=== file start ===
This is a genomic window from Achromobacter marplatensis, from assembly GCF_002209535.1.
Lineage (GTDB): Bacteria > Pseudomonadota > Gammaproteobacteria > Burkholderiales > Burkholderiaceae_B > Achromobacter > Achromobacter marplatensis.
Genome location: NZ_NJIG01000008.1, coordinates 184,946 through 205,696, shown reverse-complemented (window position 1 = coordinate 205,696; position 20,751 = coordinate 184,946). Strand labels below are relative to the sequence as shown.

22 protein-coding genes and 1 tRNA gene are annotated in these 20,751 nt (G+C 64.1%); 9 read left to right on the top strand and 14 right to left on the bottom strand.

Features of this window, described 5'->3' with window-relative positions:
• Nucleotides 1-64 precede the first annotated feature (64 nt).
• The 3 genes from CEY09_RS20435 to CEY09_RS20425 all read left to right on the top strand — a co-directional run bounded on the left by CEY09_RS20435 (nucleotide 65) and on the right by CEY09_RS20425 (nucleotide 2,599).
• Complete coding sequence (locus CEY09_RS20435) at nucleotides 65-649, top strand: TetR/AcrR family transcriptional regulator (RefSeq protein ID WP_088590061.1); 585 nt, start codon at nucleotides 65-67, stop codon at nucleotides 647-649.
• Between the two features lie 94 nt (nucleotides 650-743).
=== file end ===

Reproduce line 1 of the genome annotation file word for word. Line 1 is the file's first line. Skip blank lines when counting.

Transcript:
This is a genomic window from Achromobacter marplatensis, from assembly GCF_002209535.1.